Posts Tagged With: travel

Future travel: Virtuosity not virtuality

Antony. Flicktone. Flickr. February 17, 2007.

Antony. Flicktone. Flickr. February 17, 2007.

The nature of travel has changed in many ways since the days of our grandparents.  It is both longer and faster.  Global commutes that encourage dual citizenships are becoming more frequent.  International vacations aren’t just the province of the wealthy.  The speed of air travel, its increased scheduling, and its declining expense permit shorter trips.  Working travelers can afford limited tours of Europe or select stops in Asia, Africa, or South America.  Global travel has fostered international commerce, a global economy, and a culturally diverse America.

Closer to home, cross-country travel can be accomplished in hours or days via plane, train, or bus.  Highways offer us express lanes and wireless toll way passes to speed even high-speed auto travel.  Paradoxically, concerns with global warming have prompted bicycle lanes and bicycle commuters.  Telecommuting has added virtual travel to our repertoire.  Still, the emerging practicality of electric cars will likely minimize air pollution by local drivers.  Computer-aided traffic management has the potential to greatly reduce traffic congestion.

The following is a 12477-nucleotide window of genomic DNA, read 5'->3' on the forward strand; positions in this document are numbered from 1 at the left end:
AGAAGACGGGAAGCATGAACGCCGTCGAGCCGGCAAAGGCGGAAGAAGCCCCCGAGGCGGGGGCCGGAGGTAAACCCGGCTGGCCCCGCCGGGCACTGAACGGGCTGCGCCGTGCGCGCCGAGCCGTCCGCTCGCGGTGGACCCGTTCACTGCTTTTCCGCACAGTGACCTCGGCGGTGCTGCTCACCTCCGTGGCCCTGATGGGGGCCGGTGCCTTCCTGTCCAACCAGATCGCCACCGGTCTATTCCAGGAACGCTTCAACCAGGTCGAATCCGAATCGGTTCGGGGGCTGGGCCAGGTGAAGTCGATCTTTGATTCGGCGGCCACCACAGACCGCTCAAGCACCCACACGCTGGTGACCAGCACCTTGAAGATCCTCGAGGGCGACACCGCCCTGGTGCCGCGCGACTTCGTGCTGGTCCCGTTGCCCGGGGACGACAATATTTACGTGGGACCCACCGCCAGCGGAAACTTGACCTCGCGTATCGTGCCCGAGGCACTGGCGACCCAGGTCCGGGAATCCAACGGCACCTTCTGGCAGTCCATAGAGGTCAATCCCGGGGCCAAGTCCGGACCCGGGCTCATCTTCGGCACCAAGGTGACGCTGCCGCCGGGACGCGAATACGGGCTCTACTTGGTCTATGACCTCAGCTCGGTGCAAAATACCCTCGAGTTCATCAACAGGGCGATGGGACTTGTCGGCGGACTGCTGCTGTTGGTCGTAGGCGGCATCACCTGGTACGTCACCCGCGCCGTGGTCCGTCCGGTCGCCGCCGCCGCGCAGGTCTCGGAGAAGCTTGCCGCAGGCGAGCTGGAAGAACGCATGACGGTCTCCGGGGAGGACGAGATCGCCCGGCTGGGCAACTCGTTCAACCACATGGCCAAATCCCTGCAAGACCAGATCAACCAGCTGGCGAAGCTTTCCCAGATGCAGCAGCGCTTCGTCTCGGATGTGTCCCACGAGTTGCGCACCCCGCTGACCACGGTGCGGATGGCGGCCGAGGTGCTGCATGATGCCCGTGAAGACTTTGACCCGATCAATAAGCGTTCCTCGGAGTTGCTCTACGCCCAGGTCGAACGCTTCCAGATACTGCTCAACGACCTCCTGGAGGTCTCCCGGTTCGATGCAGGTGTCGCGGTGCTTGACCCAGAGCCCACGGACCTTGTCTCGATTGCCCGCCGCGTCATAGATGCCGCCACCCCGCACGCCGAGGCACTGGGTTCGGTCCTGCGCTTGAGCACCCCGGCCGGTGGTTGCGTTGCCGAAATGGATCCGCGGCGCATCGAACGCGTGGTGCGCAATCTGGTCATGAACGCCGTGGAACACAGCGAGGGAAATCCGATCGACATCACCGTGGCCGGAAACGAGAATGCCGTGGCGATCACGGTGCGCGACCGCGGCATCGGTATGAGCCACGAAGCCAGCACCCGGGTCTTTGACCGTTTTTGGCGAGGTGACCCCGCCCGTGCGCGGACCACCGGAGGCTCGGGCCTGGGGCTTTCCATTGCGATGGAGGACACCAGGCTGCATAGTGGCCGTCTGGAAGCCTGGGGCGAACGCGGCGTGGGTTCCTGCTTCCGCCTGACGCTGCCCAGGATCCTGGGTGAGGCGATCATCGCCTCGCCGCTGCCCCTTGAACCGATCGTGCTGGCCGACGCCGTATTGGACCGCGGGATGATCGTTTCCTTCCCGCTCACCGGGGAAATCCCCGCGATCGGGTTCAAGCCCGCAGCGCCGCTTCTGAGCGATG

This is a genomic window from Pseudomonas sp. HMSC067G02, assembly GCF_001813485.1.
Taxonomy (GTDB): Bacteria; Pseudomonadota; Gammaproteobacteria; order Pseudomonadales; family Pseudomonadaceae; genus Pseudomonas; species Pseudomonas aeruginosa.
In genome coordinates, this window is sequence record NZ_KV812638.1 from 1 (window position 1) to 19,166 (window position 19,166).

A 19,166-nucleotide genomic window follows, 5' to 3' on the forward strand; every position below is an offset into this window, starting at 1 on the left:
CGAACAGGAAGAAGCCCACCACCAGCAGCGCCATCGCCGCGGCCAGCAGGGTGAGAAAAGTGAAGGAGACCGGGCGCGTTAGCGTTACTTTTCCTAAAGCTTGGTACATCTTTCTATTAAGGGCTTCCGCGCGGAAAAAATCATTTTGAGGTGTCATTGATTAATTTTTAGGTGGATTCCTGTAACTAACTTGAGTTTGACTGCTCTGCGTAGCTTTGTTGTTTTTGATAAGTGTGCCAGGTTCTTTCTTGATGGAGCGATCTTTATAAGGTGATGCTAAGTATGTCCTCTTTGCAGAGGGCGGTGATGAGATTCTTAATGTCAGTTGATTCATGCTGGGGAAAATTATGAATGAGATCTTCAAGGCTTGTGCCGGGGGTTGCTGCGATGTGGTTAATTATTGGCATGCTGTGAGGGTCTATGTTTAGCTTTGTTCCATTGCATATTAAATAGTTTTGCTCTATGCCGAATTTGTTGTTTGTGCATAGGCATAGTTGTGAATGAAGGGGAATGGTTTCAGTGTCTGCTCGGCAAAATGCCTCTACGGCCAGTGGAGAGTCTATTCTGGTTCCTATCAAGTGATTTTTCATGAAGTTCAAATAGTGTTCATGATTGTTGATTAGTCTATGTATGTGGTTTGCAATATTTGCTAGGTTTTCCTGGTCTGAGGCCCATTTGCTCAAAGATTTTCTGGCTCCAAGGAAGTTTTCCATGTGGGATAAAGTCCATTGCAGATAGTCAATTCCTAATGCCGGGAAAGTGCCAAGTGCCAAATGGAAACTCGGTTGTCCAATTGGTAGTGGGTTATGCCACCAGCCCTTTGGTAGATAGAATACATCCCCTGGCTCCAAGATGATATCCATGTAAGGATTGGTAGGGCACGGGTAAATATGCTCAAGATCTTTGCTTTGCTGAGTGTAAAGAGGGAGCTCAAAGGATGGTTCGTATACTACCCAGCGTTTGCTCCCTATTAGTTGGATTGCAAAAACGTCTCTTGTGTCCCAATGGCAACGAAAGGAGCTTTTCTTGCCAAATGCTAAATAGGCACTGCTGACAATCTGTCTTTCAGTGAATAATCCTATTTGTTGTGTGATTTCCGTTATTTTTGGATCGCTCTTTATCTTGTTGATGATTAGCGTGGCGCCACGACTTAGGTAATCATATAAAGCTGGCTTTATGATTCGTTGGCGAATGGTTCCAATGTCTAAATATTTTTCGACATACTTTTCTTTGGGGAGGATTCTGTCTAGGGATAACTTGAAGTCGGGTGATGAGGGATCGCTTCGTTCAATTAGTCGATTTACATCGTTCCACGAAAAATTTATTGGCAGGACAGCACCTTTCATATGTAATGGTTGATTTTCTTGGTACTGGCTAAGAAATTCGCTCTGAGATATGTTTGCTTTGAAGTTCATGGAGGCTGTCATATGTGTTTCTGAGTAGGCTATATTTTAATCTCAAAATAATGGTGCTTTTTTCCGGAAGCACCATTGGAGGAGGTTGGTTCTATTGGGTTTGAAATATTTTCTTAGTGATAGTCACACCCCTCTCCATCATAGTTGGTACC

Our efforts to buy locally grown foods and American-made goods might soon be environmentally unnecessary.  Our pride in our freedom of movement will likely easily overwhelm our economic insecurity due to the decreased cost of fuel.  After electric charging stations become widespread, the cost of fueling a car will be neither expensive nor capricious.   Electric buses would stem and reverse the increasing cost of tickets for local and national travel.  Frequent visits to relatives and friends would be practical.  Visits to our South American and Canadian neighbors would be possible.

Anxieties about such travel would be diminished through the review of the virtual vistas on the web.  More travel would prompt demand for more efficient border crossings.  Blooming cultural understanding due to frequent cross border interactions would prompt the easing of emigration laws.  Cultural diversity would flourish; the domination of American popular culture would be replaced by an appreciation for indigenous cultures.  Traditional oral arts and native languages would survive.  Even local travel would become more than just moving from A to B.

© Laura Rizzardini, Inc., 2013

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